Chocolate and chips? How un-savoury!

Blog SavouryAt Chocolat Chocolat, we love hearing stories from our customers about their quirky chocolate-eating behaviours and rituals. For example, we know a customer who just cannot make it through any day without five (never more, never less) of our white chocolate buttons, enjoyed at 8:30pm every evening on the sofa with a cup of Earl Grey.  And another Chocolat Chocolat fan who simply has to have some of our Caramel and Sea Salt whenever she’s in Cambridge. Whichever way you like to enjoy your chocolate is completely fine by us, and it’s always interesting to hear of different chocolate and drink combinations (perhaps there’s another blog post in that!) and when, where and how people like to eat our favourite foodstuff. However, even we were startled to hear of a recent consumer poll, Blog Sav 2which claimed that a growing number of Brits are choosing to consume chocolate in an altogether different way, creating a new taste sensation by (wait for it)…melting chocolate over their chips! Hmmmm. We’ve yet to try it ourselves so cannot pass judgement – but let’s just say it’s not necessarily a delicacy we’re in a rush to replicate for our next dinner party! The story did make us start thinking though, about how chocolate has historically been used as a savoury food ingredient with potentially more palatable results than French fries avec chocolat…


Olé for Mole!

Blog Sav 3If, like us, you’re a fan of the film Chocolat, you’ll recall how Juliette Binoche’s character Vianne knocks the socks off birthday party guests with a roast chicken in chocolate sauce, which is devoured in stunned silence by those lucky enough to be tucking in. Dark chocolate can be added to garlic, onion, tomato sauce, chilli and spices to make a fantastic barbecue sauce for chicken and indeed all types of meat. The sauce – and variations on it – is known as mole (pronounced mole-ay), which originated in Mexico early in the colonial period. Legend has it that upon hearing that an archbishop was going to visit, convent nuns in the state of Puebla went into a panic because they had nothing to feed him.  After bringing together what they did have, chilli peppers, spices, day-old bread, nuts, and chocolate, they killed and cooked an old turkey and smothered it in the sauce they’d made from the thrown-together ingredients. The archbishop loved it and mole has been enjoyed ever since as one of the most respected ceremonial dishes in Mexico.

A subtle touch

It’s worth pointing out that, unlike the chocolate and chips combo we mentioned at the start, mole and dark chocolate in most cooked dishes provides a subtle silkiness, rather than the strong cocoa taste that you’d expect from your favourite chocolate bar. Which we think is much easier on the palate!

We’d love to know your thoughts on savoury chocolate combinations. Have you tried chocolate with chips? Do any other savoury chocolate dishes hit the spot for you, or do they get your tastebuds in a twist?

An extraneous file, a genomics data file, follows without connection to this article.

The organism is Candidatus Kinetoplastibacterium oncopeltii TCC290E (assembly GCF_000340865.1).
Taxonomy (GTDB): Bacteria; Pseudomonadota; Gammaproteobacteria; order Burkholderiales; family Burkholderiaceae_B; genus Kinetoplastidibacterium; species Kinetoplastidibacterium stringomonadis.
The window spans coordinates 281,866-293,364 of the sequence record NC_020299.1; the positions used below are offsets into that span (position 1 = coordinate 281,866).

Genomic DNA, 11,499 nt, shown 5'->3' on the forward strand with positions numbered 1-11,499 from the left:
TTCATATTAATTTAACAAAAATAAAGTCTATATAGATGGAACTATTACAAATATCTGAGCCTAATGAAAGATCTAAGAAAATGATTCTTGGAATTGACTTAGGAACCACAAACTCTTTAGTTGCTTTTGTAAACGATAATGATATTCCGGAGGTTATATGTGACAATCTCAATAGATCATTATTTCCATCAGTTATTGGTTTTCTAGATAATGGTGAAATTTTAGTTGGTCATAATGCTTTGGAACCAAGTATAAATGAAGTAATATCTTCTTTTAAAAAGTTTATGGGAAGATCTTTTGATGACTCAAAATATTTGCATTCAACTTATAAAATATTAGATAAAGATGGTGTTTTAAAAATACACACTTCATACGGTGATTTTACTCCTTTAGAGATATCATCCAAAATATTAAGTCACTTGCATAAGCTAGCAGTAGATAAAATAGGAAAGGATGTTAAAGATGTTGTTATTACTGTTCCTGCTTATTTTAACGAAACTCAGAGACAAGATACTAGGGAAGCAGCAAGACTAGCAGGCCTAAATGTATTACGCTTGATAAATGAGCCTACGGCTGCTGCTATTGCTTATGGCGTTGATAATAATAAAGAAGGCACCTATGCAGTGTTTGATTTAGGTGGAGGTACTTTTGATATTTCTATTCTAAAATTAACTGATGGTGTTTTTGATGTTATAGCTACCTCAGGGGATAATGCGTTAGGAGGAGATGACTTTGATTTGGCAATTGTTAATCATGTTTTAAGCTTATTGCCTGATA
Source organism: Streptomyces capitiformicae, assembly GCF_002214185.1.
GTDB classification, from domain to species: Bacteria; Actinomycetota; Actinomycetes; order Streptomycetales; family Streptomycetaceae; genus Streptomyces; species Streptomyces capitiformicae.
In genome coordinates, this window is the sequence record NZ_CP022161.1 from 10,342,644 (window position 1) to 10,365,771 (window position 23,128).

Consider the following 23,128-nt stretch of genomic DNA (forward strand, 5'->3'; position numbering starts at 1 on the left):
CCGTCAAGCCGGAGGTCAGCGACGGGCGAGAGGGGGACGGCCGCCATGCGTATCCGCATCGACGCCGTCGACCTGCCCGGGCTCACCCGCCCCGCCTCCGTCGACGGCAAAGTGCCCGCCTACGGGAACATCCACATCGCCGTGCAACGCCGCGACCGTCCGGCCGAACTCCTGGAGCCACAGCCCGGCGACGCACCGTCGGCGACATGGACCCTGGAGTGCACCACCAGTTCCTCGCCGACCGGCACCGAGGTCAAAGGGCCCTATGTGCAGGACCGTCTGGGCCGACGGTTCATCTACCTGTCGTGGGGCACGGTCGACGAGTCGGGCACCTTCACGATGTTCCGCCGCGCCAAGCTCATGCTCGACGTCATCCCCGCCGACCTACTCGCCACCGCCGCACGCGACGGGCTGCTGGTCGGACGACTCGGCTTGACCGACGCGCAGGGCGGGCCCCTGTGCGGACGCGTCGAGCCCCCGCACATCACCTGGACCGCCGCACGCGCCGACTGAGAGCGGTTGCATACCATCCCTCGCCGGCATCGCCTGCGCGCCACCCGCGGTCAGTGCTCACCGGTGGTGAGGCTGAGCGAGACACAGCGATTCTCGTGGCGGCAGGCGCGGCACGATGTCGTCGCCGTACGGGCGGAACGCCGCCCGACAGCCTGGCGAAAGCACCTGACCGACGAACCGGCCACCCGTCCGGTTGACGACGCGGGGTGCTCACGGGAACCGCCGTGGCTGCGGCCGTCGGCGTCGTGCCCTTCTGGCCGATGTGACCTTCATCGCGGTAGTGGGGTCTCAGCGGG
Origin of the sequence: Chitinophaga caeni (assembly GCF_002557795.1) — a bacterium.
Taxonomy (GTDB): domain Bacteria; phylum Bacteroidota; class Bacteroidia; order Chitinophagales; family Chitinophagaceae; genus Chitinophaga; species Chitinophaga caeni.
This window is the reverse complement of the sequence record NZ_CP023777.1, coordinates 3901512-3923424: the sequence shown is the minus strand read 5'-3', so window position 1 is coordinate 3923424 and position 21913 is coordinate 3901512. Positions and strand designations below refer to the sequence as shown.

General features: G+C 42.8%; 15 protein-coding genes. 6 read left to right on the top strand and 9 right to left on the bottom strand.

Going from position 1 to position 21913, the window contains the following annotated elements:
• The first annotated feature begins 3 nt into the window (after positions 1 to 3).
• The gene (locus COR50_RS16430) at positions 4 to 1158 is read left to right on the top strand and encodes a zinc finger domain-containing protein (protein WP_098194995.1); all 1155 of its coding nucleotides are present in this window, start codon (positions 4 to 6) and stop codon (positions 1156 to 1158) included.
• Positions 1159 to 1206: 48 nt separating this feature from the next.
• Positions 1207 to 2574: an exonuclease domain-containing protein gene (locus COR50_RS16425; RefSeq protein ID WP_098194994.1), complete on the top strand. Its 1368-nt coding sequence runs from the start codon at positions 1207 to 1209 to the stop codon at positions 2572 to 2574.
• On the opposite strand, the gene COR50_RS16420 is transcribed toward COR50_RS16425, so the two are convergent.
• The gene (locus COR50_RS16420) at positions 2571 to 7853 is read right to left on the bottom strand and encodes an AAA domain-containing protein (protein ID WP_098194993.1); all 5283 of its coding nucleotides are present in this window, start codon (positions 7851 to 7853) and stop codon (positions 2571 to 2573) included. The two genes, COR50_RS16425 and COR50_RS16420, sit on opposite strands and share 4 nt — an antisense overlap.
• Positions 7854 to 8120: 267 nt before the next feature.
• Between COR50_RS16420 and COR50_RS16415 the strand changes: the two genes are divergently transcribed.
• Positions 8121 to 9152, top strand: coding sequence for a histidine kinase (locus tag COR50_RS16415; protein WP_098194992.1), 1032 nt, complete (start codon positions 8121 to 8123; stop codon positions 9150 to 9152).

Our Favourite Chocolate Books and Films

We don’t know any other food that gets people as excited as chocolate, every Saturday we hear a customer say on entering the shop something along the lines of:romantic-movie-chocolat_thumb

“Just like the shop in the film Chocolat”, or “It’s like a real Willy Wonka shop!”

It really makes us smile as we used to live in the next village, just outside Paris, to Johnny Depp, who starred in both films.  We even shopped at the same supermarket as his wife, but despite our best efforts we never bumped into the famous couple.


Recently, we were talking with a customer about not meeting Johnny, when we realised that we had also lived near our favourite chocolatey author, Road Dahl, when we lived close to Aylesbury.

That got us thinking about what our favourite chocolate-based books were, and it’s no surprise that that there only two books that make our chocolate lovers shortlist:

Charlie and the Chocolate Factory by Roald DahlCharlie

Written in 1964 this classic novel is such a beloved story that it’s been made into a film twice, and later this year into a West End musical.

Roald Dahl’s love of chocolate, possibly stems from Cadbury using his school for market research and to test new products; they sent samples to the pupils so that they could get feedback from the eager pupils.

We don’t know of any school that does this anymore so it’s no good trying to find one for your children, but perhaps you might want to go to see the musical instead.

Chocolat-bookChocolat by Joanne Harris

Chocolat was first a best selling book written in 1999 and then into a film in 2000.  It’s the story of young, single mother, played by Juilette Binoche, who arrives in the French village of Lansquenet and opens a chocolate boutique directly opposite the church at the beginning of Lent.  Initially met with opposition, the shop proceeds to gently change the lives of the villagers who visit her chocolaterie with a combination of sympathy, subversion and a little magic.  An amazing story that is testimony to the magic of chocolat!

It’s a short list, but we hope you agree that each book and film has it’s charms.  Perfect for snuggling up with on a cold, wet weekend with a few chocolate buttons to make you feel that you are really part of the story.

Finally, we often get asked which of the two Willy Wonka films we prefer, for the moment that’s a secret, but which is yours?